Symptoms of lupus may appear slowly, which can make it difficult to diagnose the disease. It takes many years before symptoms manifest, but getting diagnosed is a big step toward improving quality of life. Lupus treatment for hair loss can help you manage your disease and achieve remission. And your hair will be back in good condition before you know it. But you will need to visit a doctor regularly and adjust your treatment plan to the new symptoms.


People with lupus often experience a slow thinning of the hair. It may also appear as small round patches of baldness. While the condition can be irreversible, early diagnosis is essential to preventing scarring. Treatment options for lupus hair loss include immunosuppressive drugs and corticosteroids. These medicines suppress the immune system and reduce inflammation. In addition to these medications, people with lupus should avoid certain foods to prevent hair loss.

The most common form of hair loss in people with lupus is non-scarring alopecia, which is usually temporary. Non-scarring alopecia affects the scalp and hair follicles. It may be diffuse or more prominent around the hairline. The thinning of the hair may be short and fragile. This condition is caused by the hair follicles resting during periods of increased activity in the disease, a period known as telogen effluvium. Researchers believe that the body may be saving energy by conserving calories by preventing the hair from growing back.

In addition to causing hair loss, lupus is associated with rashes, scaliness, and dry patches on the scalp. Stress and fatigue are also known to cause hair loss in people with lupus. People with lupus should avoid stressful situations. If these symptoms do happen, it is important to seek medical attention. Regular physical exercise, good time management, and learning how to relax can help to control stress. Changing your hairstyle can also help cover up bald patches.

While lupus can cause widespread inflammation throughout the body, it is most common in the scalp. People with lupus may experience hair loss on their scalp, eyebrows, eyelashes, and even their beards. Fortunately, if this inflammatory condition is treated early enough, the hair should regrow over time. Lupus causes a thinning of hair, a condition known as discoid. If left untreated, discoid lesions can lead to permanent hair loss.

Lupus is a chronic autoimmune disease that damages internal organs and skin. It can cause chest pain and harden the walls of the coronary arteries. This can lead to angina and an increased risk of coronary artery disease. Additionally, lupus can cause inflammation in the lungs, making patients more susceptible to pneumonia. Hair loss is common in Lupus, and it may be gradual or sudden.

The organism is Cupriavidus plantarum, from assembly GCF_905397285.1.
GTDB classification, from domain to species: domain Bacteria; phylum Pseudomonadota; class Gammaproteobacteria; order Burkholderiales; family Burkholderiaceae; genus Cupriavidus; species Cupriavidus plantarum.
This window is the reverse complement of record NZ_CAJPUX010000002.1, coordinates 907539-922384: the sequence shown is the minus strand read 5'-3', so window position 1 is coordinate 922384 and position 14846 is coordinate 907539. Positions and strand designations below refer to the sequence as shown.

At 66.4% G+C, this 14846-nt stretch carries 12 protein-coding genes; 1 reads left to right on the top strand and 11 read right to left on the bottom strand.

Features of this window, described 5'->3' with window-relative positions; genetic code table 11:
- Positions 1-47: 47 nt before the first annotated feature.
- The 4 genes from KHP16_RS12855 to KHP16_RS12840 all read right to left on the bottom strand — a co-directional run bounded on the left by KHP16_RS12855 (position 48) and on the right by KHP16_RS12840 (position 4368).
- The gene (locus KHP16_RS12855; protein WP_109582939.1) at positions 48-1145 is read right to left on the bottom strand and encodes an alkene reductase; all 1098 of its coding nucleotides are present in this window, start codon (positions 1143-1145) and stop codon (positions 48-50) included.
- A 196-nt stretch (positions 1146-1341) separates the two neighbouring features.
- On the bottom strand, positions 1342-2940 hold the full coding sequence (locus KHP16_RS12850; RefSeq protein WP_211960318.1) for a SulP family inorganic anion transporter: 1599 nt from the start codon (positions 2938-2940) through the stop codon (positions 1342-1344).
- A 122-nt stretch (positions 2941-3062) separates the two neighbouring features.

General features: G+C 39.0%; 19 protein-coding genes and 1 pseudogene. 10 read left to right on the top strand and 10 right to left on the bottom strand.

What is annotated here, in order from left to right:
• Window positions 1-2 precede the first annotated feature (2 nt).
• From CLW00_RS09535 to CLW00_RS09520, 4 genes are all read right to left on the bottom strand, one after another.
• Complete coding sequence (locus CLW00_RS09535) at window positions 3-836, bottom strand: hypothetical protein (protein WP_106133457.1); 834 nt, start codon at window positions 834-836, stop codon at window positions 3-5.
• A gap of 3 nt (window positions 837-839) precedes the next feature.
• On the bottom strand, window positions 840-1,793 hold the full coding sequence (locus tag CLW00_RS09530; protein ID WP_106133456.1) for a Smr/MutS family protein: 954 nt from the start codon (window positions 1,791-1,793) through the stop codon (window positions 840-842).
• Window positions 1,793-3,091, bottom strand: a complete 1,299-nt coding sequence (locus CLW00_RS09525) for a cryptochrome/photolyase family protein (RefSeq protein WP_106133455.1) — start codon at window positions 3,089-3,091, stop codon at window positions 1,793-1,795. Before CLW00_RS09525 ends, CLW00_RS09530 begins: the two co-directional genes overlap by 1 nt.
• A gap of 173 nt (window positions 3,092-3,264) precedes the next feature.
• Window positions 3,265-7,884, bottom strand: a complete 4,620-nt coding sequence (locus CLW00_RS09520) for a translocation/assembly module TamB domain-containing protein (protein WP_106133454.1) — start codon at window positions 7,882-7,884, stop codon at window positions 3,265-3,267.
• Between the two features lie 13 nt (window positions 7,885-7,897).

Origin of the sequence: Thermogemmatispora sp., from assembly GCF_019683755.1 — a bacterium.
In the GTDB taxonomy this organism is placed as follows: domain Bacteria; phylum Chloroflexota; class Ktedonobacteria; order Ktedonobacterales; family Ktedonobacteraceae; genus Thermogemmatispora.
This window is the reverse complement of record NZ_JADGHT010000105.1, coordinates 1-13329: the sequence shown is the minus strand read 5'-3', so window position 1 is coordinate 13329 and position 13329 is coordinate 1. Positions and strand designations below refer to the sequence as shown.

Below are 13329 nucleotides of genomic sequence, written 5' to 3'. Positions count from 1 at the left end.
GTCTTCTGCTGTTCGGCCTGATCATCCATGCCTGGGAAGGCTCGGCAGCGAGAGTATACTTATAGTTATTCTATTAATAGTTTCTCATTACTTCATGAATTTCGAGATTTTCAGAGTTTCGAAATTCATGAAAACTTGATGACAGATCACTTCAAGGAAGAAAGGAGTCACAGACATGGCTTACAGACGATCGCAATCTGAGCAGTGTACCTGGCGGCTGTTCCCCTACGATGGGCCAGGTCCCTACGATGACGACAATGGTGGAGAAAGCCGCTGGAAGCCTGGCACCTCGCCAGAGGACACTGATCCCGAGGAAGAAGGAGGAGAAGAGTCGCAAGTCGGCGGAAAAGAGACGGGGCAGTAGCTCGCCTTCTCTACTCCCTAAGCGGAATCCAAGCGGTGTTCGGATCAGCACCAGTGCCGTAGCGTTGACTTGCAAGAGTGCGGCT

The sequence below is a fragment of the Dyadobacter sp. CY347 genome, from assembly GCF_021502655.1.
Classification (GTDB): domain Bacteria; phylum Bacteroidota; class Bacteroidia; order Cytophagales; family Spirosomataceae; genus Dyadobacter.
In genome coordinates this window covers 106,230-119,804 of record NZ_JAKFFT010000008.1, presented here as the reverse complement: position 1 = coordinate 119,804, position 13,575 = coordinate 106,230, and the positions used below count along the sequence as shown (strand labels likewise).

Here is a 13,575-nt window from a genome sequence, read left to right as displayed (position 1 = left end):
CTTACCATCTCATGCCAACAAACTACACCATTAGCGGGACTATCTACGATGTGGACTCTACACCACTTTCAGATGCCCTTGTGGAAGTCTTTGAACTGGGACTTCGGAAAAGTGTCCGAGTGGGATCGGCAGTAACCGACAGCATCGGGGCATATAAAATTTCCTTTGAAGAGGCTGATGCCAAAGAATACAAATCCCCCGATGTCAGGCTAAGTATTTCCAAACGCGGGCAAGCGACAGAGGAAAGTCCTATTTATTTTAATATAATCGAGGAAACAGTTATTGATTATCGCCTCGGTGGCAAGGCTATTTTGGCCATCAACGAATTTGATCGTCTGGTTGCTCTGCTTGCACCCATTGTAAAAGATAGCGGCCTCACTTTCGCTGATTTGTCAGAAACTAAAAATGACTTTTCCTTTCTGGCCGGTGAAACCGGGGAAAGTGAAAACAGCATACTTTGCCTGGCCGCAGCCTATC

In a new study, researchers looked at 32 lupus patients with various patterns of alopecia, the medical term for hair loss. During the research, they looked at scalp biopsies and hair samples from these patients. They also found that hair loss caused by lupus is usually patchy and fragile along the hairline. Researchers studied the biopsies and hair samples from these patients to see which ones were influenced by lupus.

People with lupus often have a red rash, called a “malar rash,” which is characteristic of the condition. They also develop dry patches and sores inside the nose and mouth. Hair loss during lupus flares is also common. Patients may also notice purple patches on their hands, neck, or ears. Lupus is a chronic, autoimmune disease that causes inflammation, pain, and even tissue damage. It can also affect the hair follicles and scalp.

Some treatments for lupus may include antimalarial drugs, as these medications can reduce flare-ups of the disease. Other treatments may include intravenous drugs called biologics. People with lupus should limit exposure to the sun, as exposure to sunlight triggers a lupus flare-up. Wear sunscreen and wear hats when outdoors. To find out more about your treatment options, talk to your doctor.

The clinical image of lupus-related alopecia shows that patients with SLE may have dry, fragile, and brittle hair on the scalp. This is a striking sign that may suggest a diagnosis of SLE from afar. When it comes to SLE-related hair loss, however, a physician must look for a more specific diagnosis. While the hair loss can vary from person to person, it is generally a symptom of the disease.